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Vorkuta -- A Hardscrabble Town That Is No Stranger To Tragedy

Vorkuta is a brutal place. This Russian city of 70,000 just north of the Arctic Circle is almost completely dependent on coal mining. It was founded in 1932 as one of the most notorious camps of the Stalin-era gulag system. Out of the initial group of 1,500 prisoners who were sent to the barren wasteland, only 54 survived the ordeal. Nowadays, sons continue to follow their fathers into the mines and the city is still no stranger to tragedy. In late February, a series of methane explosions at the Severnaya coal mine left 36 people dead.


Friends and relatives mourn in front of a memorial for missing mine workers at the Severnaya coal mine.
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Friends and relatives mourn in front of a memorial for missing mine workers at the Severnaya coal mine.

Vorkuta locals stand in front of an impromptu memorial for victims of the Severnaya coal mine explosion, near the entrance to the Vorkutaugol mining company office.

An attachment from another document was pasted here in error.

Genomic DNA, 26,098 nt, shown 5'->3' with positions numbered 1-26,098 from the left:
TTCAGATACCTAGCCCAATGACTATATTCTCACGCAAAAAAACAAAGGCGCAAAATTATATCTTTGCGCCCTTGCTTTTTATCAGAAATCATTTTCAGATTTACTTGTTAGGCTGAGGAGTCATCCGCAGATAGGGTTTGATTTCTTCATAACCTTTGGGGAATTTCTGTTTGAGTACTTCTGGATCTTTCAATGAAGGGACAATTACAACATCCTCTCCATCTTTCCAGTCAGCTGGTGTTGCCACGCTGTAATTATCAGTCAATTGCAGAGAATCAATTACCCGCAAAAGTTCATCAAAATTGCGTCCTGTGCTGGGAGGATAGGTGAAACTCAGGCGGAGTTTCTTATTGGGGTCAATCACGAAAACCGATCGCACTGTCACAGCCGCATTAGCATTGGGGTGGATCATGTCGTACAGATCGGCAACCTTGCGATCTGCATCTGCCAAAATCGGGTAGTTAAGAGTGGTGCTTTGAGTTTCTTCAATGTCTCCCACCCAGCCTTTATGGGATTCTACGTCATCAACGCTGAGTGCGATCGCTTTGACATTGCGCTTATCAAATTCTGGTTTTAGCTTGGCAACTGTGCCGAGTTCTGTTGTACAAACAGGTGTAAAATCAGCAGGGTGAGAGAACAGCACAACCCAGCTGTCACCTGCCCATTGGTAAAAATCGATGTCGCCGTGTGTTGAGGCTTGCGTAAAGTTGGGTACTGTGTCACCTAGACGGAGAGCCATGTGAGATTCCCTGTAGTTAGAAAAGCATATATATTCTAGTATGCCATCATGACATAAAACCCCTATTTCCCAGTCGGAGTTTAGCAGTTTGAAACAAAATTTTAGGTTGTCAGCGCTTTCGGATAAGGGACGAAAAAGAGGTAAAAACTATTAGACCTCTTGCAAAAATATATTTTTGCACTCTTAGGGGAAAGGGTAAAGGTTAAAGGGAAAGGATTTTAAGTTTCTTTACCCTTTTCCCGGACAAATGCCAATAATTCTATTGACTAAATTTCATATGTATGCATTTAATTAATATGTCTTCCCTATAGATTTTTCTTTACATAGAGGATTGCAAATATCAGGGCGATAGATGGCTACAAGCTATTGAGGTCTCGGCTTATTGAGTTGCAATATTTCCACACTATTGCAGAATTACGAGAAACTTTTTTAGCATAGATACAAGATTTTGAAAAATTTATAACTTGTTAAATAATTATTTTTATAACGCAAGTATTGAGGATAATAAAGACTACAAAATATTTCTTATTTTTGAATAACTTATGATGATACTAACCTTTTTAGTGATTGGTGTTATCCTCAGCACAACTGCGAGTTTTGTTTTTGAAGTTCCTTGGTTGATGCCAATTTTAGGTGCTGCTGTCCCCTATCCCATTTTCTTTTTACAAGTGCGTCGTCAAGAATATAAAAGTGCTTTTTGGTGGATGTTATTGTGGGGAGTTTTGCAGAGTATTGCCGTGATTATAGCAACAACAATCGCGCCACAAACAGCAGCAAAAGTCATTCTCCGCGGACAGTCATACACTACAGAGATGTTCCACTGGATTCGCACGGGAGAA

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Vorkuta locals stand in front of an impromptu memorial for victims of the Severnaya coal mine explosion, near the entrance to the Vorkutaugol mining company office.

A central street in Vorkuta
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A central street in Vorkuta

The entrance to Vorkuta's Severnaya coal mine
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The entrance to Vorkuta's Severnaya coal mine

An electric carriage used to transport coal in the Severnaya coal mine lies idle in one of its tunnels.
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An electric carriage used to transport coal in the Severnaya coal mine lies idle in one of its tunnels.

A Soviet-era poster still adorns a wall near the Severnaya coal mine.
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A Soviet-era poster still adorns a wall near the Severnaya coal mine.

Mikhail Momot, a brother and co-worker of one of the victims of the Severnaya accident, drives his car through the streets of Vorkuta. He was on vacation on February 25. At about 2:45 p.m., he'd just returned home from shopping when he noticed cars and trucks from the Emergency Situations Ministry speeding through town on their way to the Severnaya coal mine. Without thinking, he rushed to the mine himself. There he learned of a serious explosion in the pit, and until 3 a.m. he labored with rescuers to reach the miners nearly 800 meters below the surface. These frantic initial rescue efforts succeeded in bringing around 80 miners to the surface alive. But four other miners were found dead and 26 more were missing, including Mikhail's older brother, Konstantin.